Needless to say, Sarah Hartmann is a true friend of Formel A, the creative mind behind @saraheartmann, we had the pleasure of exploring her sanctuary of creativity, her Berlin studio, on this second visit. This studio is where Sarah’s DIY projects and social media content come to life. Sarah and her close friend, the artist Peter-Maximilian Ronsdord, coexist in this space, with complimentative colorful artwork adorning the space. The walls are ornate with past creations, and tools, materials, and ongoing projects engage our eyes and minds from every angle. Sarah's journey into the world of DIY projects began on Instagram, and her now full-time profession is thriving in this artistic space.We might be biased, but the highlight is, of course, the TWIN SOFABED in light blue bouclé, taking center stage and serving as a hub for her creative concepts - a place to rest, to find calm and focus. Sarah's creations go beyond mere art; they are stories waiting to be shared. Her studio is a source of constant inspiration, where discarded items find new life and purpose through her passion and ingenuity.
What led you to choose the TWIN SOFABED in light blue boucle for your studio?
That was a super quick decision for us. The design of the twin sofa has already impressed me in my home and we wanted to be a little more colorful for our studio. This is our cosmos in which we can experiment with color combinations and together with our pink kitchen it creates a great design concept for the lounge area. We love that we have the option to turn the couch into a full-size bed so you can relax after long days in the studio.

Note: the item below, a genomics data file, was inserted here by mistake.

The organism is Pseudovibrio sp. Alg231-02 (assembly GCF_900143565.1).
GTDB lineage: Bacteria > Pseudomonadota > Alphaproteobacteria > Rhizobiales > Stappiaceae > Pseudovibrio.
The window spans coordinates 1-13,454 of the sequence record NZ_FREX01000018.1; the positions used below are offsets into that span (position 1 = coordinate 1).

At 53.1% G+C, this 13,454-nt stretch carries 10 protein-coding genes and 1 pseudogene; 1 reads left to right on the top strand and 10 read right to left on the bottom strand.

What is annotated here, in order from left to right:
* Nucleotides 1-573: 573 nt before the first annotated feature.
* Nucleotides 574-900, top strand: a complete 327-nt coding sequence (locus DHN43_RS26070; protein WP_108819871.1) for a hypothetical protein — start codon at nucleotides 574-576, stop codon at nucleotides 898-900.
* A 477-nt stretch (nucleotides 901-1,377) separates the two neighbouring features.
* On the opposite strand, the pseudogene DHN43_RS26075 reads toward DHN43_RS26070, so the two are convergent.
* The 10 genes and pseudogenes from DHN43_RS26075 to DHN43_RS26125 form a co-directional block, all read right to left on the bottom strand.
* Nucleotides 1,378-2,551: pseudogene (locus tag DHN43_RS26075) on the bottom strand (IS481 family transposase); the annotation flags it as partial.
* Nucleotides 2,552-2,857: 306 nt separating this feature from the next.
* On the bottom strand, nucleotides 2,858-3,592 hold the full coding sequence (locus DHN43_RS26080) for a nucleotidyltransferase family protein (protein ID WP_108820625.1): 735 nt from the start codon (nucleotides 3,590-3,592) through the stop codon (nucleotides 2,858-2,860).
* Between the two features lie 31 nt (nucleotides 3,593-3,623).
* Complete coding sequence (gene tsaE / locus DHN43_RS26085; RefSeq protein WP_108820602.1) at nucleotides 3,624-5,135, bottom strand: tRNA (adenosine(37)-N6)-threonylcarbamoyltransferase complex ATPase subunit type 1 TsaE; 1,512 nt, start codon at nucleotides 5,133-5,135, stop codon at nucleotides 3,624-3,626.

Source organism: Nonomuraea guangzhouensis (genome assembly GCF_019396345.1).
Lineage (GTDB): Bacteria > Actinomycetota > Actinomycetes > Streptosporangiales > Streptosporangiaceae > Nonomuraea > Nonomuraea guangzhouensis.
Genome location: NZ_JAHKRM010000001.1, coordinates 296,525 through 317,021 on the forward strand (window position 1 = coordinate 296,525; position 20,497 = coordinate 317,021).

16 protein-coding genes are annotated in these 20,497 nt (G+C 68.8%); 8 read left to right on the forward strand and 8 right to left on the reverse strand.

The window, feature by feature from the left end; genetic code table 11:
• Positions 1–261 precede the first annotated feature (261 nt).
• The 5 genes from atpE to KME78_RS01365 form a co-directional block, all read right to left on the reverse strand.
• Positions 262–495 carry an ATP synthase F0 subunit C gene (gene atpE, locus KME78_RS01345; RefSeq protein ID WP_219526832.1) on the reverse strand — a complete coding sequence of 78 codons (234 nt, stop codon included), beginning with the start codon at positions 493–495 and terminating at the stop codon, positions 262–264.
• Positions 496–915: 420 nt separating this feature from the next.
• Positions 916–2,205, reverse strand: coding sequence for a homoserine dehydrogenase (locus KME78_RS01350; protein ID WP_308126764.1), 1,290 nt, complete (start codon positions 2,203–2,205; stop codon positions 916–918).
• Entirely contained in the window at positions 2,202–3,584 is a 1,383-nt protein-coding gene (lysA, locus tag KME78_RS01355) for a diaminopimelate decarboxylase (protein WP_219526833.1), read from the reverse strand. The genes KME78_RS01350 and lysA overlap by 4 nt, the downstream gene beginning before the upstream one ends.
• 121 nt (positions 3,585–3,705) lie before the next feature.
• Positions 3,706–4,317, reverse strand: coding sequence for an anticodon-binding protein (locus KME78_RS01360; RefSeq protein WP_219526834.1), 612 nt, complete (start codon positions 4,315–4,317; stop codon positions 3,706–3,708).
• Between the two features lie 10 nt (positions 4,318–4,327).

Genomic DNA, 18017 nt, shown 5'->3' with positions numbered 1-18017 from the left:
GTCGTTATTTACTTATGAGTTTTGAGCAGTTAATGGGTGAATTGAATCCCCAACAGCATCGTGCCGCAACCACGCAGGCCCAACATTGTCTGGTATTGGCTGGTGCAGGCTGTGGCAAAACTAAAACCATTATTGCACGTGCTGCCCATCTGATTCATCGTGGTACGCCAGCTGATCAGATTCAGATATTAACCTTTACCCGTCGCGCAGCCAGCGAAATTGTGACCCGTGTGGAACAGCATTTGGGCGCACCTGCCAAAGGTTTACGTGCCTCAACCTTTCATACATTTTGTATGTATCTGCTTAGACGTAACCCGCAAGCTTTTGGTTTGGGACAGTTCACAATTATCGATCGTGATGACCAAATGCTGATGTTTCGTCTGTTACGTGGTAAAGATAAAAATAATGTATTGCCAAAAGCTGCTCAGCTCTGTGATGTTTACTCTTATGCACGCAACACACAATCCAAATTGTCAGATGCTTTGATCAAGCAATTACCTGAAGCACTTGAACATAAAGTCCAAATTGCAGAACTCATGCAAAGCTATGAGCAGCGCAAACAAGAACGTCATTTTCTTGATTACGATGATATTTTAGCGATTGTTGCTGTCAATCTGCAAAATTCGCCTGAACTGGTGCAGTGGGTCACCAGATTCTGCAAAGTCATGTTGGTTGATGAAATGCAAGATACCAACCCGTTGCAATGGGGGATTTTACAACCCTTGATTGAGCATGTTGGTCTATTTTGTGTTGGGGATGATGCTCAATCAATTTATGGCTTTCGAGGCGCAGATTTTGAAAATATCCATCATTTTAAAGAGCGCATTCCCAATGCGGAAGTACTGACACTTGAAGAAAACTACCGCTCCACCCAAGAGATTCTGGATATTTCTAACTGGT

Is the feeling of HOME important to you in your studio as much as in your own home?
That's one of the most important things to me. I wanted to create a space where I feel inspired and could go to work with full energy. Since I previously worked from home, I brought this feeling of home into the studio with the couch of course taking the main role and contributing significantly to the living room feeling.
What sparked your passion for blending DIY projects with interior design, and how did that journey begin for you?
I moved to Berlin about 3 years ago now. With my first underpaid full-time job as a graphic designer under my belt, I moved into my first apartment of 20 square meters. I had no money but I had big dreams of creating a small oasis of color that would inspire me in my creative profession. Driven by the ambition of not wanting to buy any Ikea furniture, I switched to inexpensive second-hand furniture that I could pick up in my neighborhood. I wasn't afraid to just go and start with paint and tools and create my own individual pieces of furniture. I still do that to this day and I love the combination of these old personalized pieces and design classics. That probably defines my style best.
Sustainability. is a recurring theme in your work. How do you incorporate eco-friendly elements into your projects,
and why is this important to you?